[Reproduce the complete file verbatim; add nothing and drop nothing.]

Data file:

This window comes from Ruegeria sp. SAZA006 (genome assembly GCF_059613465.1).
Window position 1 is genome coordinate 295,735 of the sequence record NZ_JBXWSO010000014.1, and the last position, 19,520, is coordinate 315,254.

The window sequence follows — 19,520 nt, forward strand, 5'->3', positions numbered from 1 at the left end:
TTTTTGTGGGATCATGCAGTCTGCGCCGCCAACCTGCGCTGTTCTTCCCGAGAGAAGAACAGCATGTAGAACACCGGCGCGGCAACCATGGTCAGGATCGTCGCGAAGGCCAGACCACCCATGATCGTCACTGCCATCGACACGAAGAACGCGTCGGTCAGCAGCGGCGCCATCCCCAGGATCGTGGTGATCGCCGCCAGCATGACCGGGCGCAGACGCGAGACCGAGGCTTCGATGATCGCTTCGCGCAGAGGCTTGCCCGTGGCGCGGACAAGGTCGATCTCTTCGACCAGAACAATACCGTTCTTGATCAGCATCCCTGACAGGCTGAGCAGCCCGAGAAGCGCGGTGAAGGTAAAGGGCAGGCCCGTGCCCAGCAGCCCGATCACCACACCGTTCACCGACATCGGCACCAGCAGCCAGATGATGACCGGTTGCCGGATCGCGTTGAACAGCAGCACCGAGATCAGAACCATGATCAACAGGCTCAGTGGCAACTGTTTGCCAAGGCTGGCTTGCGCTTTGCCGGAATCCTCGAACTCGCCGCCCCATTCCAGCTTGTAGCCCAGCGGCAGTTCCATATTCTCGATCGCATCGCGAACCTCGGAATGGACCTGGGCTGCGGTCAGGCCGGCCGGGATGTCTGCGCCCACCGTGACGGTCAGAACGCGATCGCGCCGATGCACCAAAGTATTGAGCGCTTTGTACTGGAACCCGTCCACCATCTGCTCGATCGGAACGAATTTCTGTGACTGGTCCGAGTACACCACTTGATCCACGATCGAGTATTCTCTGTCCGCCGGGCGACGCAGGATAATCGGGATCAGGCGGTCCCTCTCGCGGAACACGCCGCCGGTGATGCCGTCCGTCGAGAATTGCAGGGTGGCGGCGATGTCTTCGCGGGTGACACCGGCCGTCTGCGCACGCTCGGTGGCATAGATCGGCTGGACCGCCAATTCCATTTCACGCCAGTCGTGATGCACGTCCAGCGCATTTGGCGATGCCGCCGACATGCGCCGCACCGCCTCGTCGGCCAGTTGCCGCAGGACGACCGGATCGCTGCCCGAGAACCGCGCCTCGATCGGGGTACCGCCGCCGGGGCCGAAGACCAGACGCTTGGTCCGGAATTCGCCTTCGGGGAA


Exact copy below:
This window comes from Ruegeria sp. SAZA006 (genome assembly GCF_059613465.1).
Window position 1 is genome coordinate 295,735 of the sequence record NZ_JBXWSO010000014.1, and the last position, 19,520, is coordinate 315,254.

The window sequence follows — 19,520 nt, forward strand, 5'->3', positions numbered from 1 at the left end:
TTTTTGTGGGATCATGCAGTCTGCGCCGCCAACCTGCGCTGTTCTTCCCGAGAGAAGAACAGCATGTAGAACACCGGCGCGGCAACCATGGTCAGGATCGTCGCGAAGGCCAGACCACCCATGATCGTCACTGCCATCGACACGAAGAACGCGTCGGTCAGCAGCGGCGCCATCCCCAGGATCGTGGTGATCGCCGCCAGCATGACCGGGCGCAGACGCGAGACCGAGGCTTCGATGATCGCTTCGCGCAGAGGCTTGCCCGTGGCGCGGACAAGGTCGATCTCTTCGACCAGAACAATACCGTTCTTGATCAGCATCCCTGACAGGCTGAGCAGCCCGAGAAGCGCGGTGAAGGTAAAGGGCAGGCCCGTGCCCAGCAGCCCGATCACCACACCGTTCACCGACATCGGCACCAGCAGCCAGATGATGACCGGTTGCCGGATCGCGTTGAACAGCAGCACCGAGATCAGAACCATGATCAACAGGCTCAGTGGCAACTGTTTGCCAAGGCTGGCTTGCGCTTTGCCGGAATCCTCGAACTCGCCGCCCCATTCCAGCTTGTAGCCCAGCGGCAGTTCCATATTCTCGATCGCATCGCGAACCTCGGAATGGACCTGGGCTGCGGTCAGGCCGGCCGGGATGTCTGCGCCCACCGTGACGGTCAGAACGCGATCGCGCCGATGCACCAAAGTATTGAGCGCTTTGTACTGGAACCCGTCCACCATCTGCTCGATCGGAACGAATTTCTGTGACTGGTCCGAGTACACCACTTGATCCACGATCGAGTATTCTCTGTCCGCCGGGCGACGCAGGATAATCGGGATCAGGCGGTCCCTCTCGCGGAACACGCCGCCGGTGATGCCGTCCGTCGAGAATTGCAGGGTGGCGGCGATGTCTTCGCGGGTGACACCGGCCGTCTGCGCACGCTCGGTGGCATAGATCGGCTGGACCGCCAATTCCATTTCACGCCAGTCGTGATGCACGTCCAGCGCATTTGGCGATGCCGCCGACATGCGCCGCACCGCCTCGTCGGCCAGTTGCCGCAGGACGACCGGATCGCTGCCCGAGAACCGCGCCTCGATCGGGGTACCGCCGCCGGGGCCGAAGACCAGACGCTTGGTCCGGAATTCGCCTTCGGGGAA